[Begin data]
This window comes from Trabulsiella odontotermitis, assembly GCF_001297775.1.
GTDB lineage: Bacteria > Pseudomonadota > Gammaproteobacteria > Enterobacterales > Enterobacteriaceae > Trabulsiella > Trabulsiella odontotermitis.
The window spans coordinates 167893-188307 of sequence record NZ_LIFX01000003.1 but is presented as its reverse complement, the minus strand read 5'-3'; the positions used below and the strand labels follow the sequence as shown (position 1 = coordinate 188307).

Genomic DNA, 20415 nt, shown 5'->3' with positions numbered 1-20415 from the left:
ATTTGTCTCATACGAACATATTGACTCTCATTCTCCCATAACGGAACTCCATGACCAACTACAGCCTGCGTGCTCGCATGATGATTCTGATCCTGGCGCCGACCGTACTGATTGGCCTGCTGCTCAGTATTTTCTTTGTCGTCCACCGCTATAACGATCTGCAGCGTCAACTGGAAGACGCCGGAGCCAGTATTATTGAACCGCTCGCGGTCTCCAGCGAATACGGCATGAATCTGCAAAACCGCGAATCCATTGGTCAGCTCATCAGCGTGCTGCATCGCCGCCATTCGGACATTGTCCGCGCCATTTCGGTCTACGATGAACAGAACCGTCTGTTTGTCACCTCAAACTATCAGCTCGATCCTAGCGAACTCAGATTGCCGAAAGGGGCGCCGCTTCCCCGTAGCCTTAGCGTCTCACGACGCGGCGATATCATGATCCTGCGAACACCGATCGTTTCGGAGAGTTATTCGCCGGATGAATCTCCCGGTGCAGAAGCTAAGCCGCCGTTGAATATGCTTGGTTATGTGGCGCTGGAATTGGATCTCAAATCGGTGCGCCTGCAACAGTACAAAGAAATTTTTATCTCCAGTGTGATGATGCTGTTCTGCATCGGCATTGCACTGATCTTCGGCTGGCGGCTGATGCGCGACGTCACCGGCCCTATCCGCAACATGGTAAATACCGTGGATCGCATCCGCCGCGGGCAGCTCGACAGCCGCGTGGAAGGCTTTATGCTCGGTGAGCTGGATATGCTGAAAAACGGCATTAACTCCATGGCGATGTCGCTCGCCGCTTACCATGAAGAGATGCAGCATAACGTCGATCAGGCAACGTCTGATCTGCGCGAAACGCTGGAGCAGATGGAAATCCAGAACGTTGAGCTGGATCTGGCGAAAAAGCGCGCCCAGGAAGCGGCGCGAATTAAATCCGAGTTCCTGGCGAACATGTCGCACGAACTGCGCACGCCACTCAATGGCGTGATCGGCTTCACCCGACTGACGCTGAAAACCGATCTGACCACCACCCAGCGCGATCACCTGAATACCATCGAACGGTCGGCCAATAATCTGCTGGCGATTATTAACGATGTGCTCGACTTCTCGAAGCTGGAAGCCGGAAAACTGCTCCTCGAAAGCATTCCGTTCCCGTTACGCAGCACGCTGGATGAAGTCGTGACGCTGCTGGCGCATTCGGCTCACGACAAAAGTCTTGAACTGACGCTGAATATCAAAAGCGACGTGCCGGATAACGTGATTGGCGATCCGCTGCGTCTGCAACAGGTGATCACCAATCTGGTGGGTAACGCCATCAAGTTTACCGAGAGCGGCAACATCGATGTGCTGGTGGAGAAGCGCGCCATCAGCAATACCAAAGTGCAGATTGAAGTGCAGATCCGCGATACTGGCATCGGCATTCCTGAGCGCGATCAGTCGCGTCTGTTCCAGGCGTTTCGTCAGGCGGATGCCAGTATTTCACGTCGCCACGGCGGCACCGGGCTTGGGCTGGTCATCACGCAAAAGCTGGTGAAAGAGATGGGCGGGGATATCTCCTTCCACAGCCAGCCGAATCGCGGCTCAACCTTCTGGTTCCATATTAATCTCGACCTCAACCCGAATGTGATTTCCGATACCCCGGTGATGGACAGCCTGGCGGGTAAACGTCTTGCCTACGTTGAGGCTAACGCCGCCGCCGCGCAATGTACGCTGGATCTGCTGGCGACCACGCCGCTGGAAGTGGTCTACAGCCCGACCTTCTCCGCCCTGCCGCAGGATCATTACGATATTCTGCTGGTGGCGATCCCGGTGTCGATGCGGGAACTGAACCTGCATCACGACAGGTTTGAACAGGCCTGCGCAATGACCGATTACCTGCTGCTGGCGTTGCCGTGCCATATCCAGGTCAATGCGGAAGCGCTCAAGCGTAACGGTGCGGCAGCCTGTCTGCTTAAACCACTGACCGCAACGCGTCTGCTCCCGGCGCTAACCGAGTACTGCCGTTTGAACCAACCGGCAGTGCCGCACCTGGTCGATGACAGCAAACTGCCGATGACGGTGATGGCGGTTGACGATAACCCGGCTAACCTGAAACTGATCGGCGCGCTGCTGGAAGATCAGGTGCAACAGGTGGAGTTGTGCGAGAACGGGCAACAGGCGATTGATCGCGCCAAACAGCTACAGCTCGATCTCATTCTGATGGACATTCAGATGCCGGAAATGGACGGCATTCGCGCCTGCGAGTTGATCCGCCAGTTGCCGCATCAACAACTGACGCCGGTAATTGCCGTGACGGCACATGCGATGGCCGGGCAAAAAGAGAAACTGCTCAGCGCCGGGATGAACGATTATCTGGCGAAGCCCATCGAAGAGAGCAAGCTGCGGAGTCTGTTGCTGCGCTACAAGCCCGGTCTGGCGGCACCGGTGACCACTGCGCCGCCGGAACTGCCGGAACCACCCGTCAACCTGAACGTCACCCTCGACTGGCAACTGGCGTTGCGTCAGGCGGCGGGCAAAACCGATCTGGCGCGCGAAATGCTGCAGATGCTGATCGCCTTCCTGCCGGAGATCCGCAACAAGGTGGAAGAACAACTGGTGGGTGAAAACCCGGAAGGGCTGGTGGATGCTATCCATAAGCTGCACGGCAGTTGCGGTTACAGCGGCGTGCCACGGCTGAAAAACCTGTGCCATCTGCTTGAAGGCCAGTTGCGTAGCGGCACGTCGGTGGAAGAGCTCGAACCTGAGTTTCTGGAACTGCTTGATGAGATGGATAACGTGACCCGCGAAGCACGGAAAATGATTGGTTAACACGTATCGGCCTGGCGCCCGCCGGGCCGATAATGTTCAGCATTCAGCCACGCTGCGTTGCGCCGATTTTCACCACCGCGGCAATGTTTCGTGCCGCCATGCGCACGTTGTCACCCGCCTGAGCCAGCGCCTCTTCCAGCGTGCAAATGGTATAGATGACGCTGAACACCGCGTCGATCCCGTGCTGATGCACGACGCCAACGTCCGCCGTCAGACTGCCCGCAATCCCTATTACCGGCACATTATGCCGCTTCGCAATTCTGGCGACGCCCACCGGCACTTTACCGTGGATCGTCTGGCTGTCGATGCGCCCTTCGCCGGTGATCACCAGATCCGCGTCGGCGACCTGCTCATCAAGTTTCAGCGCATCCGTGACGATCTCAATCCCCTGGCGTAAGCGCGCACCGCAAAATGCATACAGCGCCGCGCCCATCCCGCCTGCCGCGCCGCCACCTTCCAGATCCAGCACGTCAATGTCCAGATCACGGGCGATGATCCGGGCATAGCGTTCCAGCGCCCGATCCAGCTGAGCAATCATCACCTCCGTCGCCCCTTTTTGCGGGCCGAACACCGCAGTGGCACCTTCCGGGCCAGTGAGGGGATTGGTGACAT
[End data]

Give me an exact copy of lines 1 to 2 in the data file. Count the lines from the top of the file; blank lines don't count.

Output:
This window comes from Trabulsiella odontotermitis, assembly GCF_001297775.1.
GTDB lineage: Bacteria > Pseudomonadota > Gammaproteobacteria > Enterobacterales > Enterobacteriaceae > Trabulsiella > Trabulsiella odontotermitis.